By Deb Murphy
After nearly an hour of public comment opposed to the Well 385R pump test, it took the Los Angeles Department of Water and Power’s Board of Commissioners about 10 minutes to put a unanimous stamp of approval on the two-month trial run of the Five Bridges well.
The question at hand at yesterday’s board meeting was a vote on accepting the Initial Study/Negative Declaration.
Following the comment period, Commissioner Aura Vasquez asked Anselmo Collins, the director of water operations, what steps came next. His response: set the trigger levels, start the two-month test and if the department chose to move forward, LADWP would “be obligated to do a CEQA—California Environmental Quality Act—at some level.”
Chair Mel Levine called for a motion, the board voted and that was that.
W385R is one of two wells in off-status since the 1980s. The 300-acres of vegetation damage has yet to be mitigated.
It’s unsure whether the 12 speakers, most commenting from the department’s Bishop office, thought they had a shot at preventing the final decision. But the speed at which that decision was made drew a groan from the gallery.
The only real acknowledgement of the letters submitted during the public comment period was a statement that test operations were exempt under CEQA and there was “no fair argument” against the two-month run.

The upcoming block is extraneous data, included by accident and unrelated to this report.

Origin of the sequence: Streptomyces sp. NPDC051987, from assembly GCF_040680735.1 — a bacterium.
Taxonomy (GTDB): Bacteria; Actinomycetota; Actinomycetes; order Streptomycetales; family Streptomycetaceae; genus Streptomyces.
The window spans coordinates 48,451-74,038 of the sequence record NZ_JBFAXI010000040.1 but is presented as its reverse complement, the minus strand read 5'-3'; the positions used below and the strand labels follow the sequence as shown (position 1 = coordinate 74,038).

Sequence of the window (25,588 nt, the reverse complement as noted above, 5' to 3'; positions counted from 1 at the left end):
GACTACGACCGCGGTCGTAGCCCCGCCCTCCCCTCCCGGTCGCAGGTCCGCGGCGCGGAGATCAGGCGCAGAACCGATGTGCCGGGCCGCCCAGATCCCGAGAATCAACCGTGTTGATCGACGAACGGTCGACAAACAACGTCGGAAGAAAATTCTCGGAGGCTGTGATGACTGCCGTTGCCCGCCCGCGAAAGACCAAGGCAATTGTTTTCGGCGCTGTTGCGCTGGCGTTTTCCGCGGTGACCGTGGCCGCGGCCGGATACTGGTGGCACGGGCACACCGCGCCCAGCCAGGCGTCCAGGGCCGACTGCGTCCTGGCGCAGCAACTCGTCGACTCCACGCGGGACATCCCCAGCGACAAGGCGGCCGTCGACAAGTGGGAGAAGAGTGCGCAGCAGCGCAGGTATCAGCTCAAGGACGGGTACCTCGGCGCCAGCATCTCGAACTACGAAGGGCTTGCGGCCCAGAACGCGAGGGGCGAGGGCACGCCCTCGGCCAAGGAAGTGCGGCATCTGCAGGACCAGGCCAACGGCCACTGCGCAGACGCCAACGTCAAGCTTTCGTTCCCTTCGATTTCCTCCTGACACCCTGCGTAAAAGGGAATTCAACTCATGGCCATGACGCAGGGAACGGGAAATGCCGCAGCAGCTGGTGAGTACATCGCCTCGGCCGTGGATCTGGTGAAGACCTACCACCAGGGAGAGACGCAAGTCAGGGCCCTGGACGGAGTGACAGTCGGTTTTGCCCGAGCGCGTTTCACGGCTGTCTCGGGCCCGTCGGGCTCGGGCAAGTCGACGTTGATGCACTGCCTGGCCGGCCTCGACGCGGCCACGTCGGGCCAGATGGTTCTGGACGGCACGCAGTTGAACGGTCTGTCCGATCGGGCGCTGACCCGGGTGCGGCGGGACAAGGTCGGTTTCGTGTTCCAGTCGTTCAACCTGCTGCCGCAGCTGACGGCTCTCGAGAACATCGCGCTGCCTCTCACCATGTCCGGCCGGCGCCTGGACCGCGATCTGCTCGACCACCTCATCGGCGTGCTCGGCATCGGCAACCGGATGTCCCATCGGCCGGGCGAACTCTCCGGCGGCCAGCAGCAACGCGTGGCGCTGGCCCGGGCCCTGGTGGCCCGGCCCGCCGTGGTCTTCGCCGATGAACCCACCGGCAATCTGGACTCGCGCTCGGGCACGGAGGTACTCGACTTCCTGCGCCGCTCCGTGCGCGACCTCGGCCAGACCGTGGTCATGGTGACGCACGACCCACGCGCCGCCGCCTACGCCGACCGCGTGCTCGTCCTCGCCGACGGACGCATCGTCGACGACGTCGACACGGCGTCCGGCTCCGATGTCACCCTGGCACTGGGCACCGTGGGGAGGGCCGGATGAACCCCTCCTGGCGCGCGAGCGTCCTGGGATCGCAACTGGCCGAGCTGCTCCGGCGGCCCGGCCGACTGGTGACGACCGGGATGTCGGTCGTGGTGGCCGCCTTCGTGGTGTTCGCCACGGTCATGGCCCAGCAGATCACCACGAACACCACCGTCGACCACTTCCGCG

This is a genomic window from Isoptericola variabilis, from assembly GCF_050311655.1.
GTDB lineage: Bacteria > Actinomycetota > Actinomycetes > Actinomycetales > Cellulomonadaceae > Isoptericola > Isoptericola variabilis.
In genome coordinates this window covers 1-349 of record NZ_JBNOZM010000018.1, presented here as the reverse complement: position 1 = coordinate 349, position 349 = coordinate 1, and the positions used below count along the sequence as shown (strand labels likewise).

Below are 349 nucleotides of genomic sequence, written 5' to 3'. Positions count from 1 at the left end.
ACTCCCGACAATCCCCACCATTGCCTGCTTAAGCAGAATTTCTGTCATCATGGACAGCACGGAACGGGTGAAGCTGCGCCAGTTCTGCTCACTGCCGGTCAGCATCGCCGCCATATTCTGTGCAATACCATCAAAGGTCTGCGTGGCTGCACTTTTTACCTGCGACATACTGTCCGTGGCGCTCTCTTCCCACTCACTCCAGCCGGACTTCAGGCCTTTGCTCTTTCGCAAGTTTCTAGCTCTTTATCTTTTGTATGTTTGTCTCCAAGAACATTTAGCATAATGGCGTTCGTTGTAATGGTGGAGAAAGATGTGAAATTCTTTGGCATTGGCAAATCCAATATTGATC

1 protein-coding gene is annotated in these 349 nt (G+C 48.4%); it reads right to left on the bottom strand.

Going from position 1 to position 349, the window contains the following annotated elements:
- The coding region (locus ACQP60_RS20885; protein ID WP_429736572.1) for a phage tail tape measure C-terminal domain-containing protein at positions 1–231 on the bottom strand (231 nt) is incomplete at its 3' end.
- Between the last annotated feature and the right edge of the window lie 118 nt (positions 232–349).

In a final effort to sway the Board, Donald Mooney, attorney for the Owens Valley Committee, submitted a letter to Levine dated yesterday. Mooney noted objections from both state and federal fish and wildlife departments and Sally Manning. “Those letters constitute opinions by experts supporting a fair argument that the project may have significant impacts to biological resources. CEQA and case law is quite clear that ‘if there is a disagreement among expert opinion over the significance of an effort on the environment, the lead agency shall treat the effect as significant and shall prepare an EIR.’”
The fact the “new” 385R would draw from the deep aquifer wasn’t reassuring.
Biologist Ceal Klinger pointed out the proximity of the wells to Fish Slough, an area of critical environmental concern and home to eight rare plants and a number of endangered species. “It takes years for damage to appear (from deep aquifer pumping),” she said adding when the damage does appear it’s over a much wider area. “A Negative Declaration doesn’t look at long term impacts,” she said.
OVC’s Mary Roper reiterated the danger of deep aquifer pumping. A US Geological Society study of the valley determined that “if you pump anywhere, you pump everywhere,” she said.
One of the more incomprehensible issues was LADWP’s inept consultation process with the Big Pine and Bishop Tribes. The Inyo County Board of Supervisors went through four sessions resolving a consultation process in compliance with state law and acceptable to county Tribes. The department seems to have skipped that process.
According to Manning, director of the environmental department for the Big Pine Paiute Tribe of the Owens Valley, consultation lasted two hours in mid-October. Then the Tribes received a letter notifying them the consultation process was terminated as of late September.